The name Browine originated with the Anglo-Saxon
tribes that once ruled Britain. It is derived from the baptismal name Brun
. As the naming tradition grew in Europe baptismal names began to be introduced in many countries. Baptismal names were sometimes given in honor of Christian saints and other biblical figures. There are hardly any Christian countries in Europe that did not adopt surnames from these religious figures.
Early Origins of the Browine family
The surname Browine was first found in Leicestershire
where they held a family seat
from very ancient times, some say well before the Norman Conquest
and the arrival of Duke William at Hastings in 1066 A.D. The name was originally Bregwin, pronounced Brewin.
Early History of the Browine family
This web page shows only a small excerpt of our Browine research.Another 343 words (24 lines of text) covering the years 1296, 1833, 1538, 1577, 1570, 1656, 1616, 1695, 1682 and 1695 are included under the topic Early Browine History in all our PDF Extended History products and printed products wherever possible.
Browine Spelling Variations
One relatively recent invention that did much to standardize English spelling was the printing press. However, before its invention even the most literate people recorded their names according to sound rather than spelling. The spelling variations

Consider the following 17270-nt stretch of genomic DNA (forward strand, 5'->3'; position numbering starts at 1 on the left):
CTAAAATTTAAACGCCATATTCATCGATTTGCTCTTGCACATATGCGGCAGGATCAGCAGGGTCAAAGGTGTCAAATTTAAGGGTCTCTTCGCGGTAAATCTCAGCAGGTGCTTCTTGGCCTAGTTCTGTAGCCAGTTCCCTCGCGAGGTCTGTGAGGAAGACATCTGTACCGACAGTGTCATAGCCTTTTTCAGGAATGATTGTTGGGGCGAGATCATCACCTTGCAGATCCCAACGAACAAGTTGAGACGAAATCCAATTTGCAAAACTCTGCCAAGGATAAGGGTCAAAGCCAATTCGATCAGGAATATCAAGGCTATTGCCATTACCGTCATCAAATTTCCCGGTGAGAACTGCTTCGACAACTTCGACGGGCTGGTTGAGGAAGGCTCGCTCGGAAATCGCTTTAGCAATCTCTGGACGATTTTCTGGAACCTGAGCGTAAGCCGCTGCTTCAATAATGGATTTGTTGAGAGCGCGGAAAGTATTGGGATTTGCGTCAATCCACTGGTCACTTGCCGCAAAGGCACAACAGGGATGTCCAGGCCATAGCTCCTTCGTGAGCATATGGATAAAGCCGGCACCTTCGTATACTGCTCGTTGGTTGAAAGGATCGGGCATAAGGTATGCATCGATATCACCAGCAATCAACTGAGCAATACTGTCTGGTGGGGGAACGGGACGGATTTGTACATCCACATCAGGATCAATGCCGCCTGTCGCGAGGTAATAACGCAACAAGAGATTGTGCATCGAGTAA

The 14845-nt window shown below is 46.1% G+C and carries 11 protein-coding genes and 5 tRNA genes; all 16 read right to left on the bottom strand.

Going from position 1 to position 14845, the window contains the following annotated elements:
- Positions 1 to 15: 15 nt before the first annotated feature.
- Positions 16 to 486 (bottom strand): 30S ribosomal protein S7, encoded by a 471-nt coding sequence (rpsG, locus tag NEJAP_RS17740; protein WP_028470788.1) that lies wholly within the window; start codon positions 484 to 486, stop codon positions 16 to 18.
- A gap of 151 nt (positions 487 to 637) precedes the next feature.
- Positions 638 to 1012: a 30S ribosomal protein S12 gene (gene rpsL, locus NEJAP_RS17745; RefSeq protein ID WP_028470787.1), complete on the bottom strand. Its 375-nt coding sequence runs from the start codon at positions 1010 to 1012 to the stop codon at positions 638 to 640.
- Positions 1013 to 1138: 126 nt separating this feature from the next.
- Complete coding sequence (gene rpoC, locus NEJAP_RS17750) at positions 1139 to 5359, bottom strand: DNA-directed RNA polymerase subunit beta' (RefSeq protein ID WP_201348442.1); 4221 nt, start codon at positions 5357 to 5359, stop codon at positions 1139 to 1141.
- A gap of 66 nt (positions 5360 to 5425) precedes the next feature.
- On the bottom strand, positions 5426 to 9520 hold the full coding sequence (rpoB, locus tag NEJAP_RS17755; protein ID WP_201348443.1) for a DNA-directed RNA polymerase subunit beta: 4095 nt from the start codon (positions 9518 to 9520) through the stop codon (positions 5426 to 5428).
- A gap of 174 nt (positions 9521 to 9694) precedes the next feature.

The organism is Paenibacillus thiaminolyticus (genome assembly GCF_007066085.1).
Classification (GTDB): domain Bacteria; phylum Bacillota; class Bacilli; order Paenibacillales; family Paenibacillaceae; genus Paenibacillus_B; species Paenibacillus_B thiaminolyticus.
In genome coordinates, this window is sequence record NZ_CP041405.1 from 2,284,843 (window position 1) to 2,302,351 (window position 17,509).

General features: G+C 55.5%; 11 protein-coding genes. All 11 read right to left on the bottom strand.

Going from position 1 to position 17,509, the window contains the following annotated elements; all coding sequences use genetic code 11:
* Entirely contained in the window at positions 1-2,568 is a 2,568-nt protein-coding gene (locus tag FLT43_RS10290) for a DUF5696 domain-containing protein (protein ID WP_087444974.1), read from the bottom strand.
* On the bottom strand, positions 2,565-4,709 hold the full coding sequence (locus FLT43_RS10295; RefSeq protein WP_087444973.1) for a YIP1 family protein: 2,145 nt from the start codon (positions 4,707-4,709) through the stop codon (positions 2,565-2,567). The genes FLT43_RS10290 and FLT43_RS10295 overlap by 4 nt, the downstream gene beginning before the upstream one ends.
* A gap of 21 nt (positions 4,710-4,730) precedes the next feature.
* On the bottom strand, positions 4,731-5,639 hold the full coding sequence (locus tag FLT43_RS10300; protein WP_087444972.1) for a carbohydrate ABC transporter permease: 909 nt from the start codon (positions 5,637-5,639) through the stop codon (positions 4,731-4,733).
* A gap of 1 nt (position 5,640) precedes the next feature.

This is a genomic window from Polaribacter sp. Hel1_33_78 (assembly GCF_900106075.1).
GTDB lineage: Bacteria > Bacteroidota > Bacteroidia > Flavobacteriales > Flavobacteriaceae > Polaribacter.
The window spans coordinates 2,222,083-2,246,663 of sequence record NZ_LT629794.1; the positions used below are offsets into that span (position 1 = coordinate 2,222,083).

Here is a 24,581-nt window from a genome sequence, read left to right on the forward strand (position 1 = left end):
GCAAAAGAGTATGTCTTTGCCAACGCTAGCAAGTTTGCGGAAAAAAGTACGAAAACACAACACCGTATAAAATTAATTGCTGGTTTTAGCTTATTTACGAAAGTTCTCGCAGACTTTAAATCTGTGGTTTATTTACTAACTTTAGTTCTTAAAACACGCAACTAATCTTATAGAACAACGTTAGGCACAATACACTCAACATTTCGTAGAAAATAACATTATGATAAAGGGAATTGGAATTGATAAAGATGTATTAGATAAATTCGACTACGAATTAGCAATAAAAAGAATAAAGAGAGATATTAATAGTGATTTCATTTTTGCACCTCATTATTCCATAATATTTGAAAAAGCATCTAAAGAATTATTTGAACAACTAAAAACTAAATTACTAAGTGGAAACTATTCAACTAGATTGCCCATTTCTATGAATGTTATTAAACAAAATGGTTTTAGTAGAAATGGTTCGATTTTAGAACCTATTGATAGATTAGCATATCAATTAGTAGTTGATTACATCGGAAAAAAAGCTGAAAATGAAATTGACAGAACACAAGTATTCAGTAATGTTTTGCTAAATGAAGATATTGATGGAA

under which the name Browine has appeared include Brewin, Brewne, Brewn, Bruin, Brunhus and others.
Early Notables of the Browine family (pre 1700)
Notables of the family at this time include Abraham de Bruyn (born 1538), a Flemish
engraver, established himself at Cologne about the year 1577, ranked among the Little Masters; Nicolaes de... Another 30 words (2 lines of text) are included under the topic Early Browine Notables in all our PDF Extended History products and printed products wherever possible.
Migration of the Browine family to the New World and Oceana
At this time, the shores of the New World beckoned many English families that felt that the social climate in England
was oppressive and lacked opportunity for change. Thousands left England
at great expense in ships that were overcrowded and full of disease. A great portion of these settlers never survived the journey and even a greater number arrived sick, starving, and without a penny. The survivors, however, were often greeted with greater opportunity than they could have experienced back home. These English settlers made significant contributions to those colonies that would eventually become the United States and Canada. An examination of early immigration records and passenger ship lists revealed that people bearing the name Browine arrived in North America very early: William and Thomas Brewin who landed in Philadelphia, Pa. in 1840; Obadiah Bruen landed in Massachusetts in 1640; Patrick Bruen landed in Philadelphia, Pennsylvania in 1838.